AquariaWise is a participant in the Amazon Associates program and a few other affiliate programs and may earn from qualifying purchases at no extra cost to you. However, we have vetted every program in this guide and believe they are the best for generating affiliate revenue. You can read our full affiliate disclosure in our privacy notice.
Keeping your fish tank exposed is not overly detrimental to your aquatic life, but it comes with some inconveniences, some of which are borderline bothersome.
For starters, you risk losing your fish and inverts like snails, which quite often get curious and jump out of the aquarium to their demise.
Dust and other debris from the surrounding environment will also find their way into your water more freely, making you do more cleaning than you need to. Plus, you will require to do a lot of topping up since water evaporates much faster in open tanks than closed ones.
So overall, covering your fish tank is recommended though it is not a must. A cover is better for convince and some level of safety for your fish.
Below are the four (main) reasons why you would want to cover your tank.
- To keep out curious household pets from your fish tank
- To prevent your aquatic animals from jumping out of the fish tank to their death
- Prevent items from outside falling into your aquarium, some of which might even harm or kill your fishes
- Reduces evaporation by sealing the top of the aquarium. As I’ve mentioned, without a lid you’ll have to top up your water much more frequently.
What Can You Use to Cover Your Fish Tank
Aquarium covers come in varying designs and are referred to by different names, including hoods, canopies, and lids. But they all serve the same purpose with minimal variances, though some are generally more durable and versatile than others.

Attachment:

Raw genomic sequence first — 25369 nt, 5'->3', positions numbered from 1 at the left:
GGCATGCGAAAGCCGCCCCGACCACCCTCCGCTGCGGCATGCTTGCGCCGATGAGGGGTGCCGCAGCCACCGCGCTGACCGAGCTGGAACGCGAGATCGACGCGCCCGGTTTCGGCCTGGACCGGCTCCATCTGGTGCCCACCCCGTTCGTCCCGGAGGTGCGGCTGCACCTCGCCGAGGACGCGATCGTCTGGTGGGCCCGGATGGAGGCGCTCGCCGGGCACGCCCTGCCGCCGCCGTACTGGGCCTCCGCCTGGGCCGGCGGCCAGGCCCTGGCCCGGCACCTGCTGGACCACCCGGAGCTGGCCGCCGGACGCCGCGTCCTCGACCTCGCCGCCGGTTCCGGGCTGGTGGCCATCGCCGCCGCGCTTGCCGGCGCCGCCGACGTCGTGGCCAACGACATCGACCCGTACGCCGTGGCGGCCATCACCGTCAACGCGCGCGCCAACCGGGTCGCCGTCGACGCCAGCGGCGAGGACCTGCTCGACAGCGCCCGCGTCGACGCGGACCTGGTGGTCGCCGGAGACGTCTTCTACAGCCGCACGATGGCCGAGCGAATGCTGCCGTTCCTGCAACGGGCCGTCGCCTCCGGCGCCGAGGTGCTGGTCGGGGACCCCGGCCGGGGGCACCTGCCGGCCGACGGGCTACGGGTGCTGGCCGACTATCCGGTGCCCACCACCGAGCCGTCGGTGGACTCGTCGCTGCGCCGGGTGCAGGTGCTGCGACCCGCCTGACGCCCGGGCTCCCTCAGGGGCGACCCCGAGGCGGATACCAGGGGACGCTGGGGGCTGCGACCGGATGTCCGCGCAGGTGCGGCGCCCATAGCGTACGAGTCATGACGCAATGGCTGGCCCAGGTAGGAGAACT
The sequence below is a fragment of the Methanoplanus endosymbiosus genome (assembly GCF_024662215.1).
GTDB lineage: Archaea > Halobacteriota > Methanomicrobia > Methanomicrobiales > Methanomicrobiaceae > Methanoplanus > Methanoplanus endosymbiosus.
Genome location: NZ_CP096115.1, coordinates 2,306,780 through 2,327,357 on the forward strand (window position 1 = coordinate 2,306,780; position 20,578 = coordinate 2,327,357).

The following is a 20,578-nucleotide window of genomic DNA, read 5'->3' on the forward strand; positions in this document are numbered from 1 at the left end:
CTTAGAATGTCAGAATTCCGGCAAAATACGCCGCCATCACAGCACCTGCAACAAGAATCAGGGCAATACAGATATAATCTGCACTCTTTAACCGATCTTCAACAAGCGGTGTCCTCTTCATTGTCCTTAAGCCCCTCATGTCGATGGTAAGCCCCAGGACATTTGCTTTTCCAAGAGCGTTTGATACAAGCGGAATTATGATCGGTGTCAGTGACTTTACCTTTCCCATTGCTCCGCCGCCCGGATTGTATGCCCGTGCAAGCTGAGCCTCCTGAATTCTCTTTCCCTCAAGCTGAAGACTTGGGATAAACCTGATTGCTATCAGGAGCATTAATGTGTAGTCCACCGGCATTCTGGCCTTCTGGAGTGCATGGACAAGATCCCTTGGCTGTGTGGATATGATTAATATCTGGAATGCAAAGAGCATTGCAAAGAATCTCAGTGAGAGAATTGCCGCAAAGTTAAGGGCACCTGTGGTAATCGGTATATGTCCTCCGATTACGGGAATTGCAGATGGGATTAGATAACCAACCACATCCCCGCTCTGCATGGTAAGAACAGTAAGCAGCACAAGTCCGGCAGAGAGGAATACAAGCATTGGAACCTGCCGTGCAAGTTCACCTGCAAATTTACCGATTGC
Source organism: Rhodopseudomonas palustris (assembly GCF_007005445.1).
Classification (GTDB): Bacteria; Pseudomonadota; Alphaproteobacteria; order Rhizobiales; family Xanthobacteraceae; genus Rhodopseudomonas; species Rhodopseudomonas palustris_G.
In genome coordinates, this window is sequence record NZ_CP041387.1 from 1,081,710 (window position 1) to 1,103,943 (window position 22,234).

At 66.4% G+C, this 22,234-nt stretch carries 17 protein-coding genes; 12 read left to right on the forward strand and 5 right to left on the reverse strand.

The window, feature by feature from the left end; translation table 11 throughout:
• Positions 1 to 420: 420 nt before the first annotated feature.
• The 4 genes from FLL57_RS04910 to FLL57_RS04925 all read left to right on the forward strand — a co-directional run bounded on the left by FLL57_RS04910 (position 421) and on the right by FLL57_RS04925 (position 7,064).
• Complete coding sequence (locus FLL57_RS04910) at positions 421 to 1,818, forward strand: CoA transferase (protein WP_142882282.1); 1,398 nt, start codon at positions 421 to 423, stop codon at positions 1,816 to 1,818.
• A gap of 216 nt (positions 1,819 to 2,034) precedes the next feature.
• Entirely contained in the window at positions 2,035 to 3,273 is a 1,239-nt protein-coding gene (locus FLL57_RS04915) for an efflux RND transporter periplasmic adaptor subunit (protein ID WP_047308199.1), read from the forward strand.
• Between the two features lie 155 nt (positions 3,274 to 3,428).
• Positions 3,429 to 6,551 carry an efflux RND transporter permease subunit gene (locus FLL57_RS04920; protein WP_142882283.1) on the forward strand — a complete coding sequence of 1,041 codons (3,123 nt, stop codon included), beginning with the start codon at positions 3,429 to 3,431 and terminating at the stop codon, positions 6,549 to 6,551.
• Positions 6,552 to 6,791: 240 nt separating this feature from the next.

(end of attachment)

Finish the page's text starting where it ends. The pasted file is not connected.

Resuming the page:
A pretty common type are glass lids (see product), which are pretty long-lived, efficient, and versatile. Compared to hoods that primarily cover aquarium light fixtures, glass lids envelop the whole fish tank top, effectively reducing evaporation and keeping debris out of your aquarium.
Some hoods may include a plastic cover for the whole fish tank, though not all the time, as such they are more useable as light covers as opposed to enveloping the entire aquarium.
Canopies are generally more decorative than glass lids, though some aquarists use the two words interchangeably, particularly when referring to glass or plastic canopies:.
From experience, canopies provide cover for both the fish tank and your aquarium light and made from wood that matches (or complements) your aquarium stand.
Canopies are usually customizable and can be quite expensive depending on the design, but aesthetically, they are the most pleasing and compatible with house interiors.
Aquarium Top Cover Material
The most common material used to make aquarium tops is glass and plastic (polycarbonate), but a considerable number of custom and DIY canopies use wood, which best matches a hood’s aesthetics to those of the stand.
If looking for a simple, durable lid that you can quickly grab from your local fish store or online, I recommend going for a glass or polycarbonate piece, particularly one that will cover your tank and house your lighting fixture.
You can even get a piece made of more than one material, for instance, a glass or plastic (polycarbonate) top with a wooden frame.
Even so, a disadvantage of using glass is the accumulation of dirt particles and calcium deposits, which can be quite unsightly. see how to get rid of limescale from aquarium glass.
Plus, compared to polycarbonate, glass is also a lot more challenging to cut, hence cumbersome when making a DIY cover or cutting filters or feeding holes.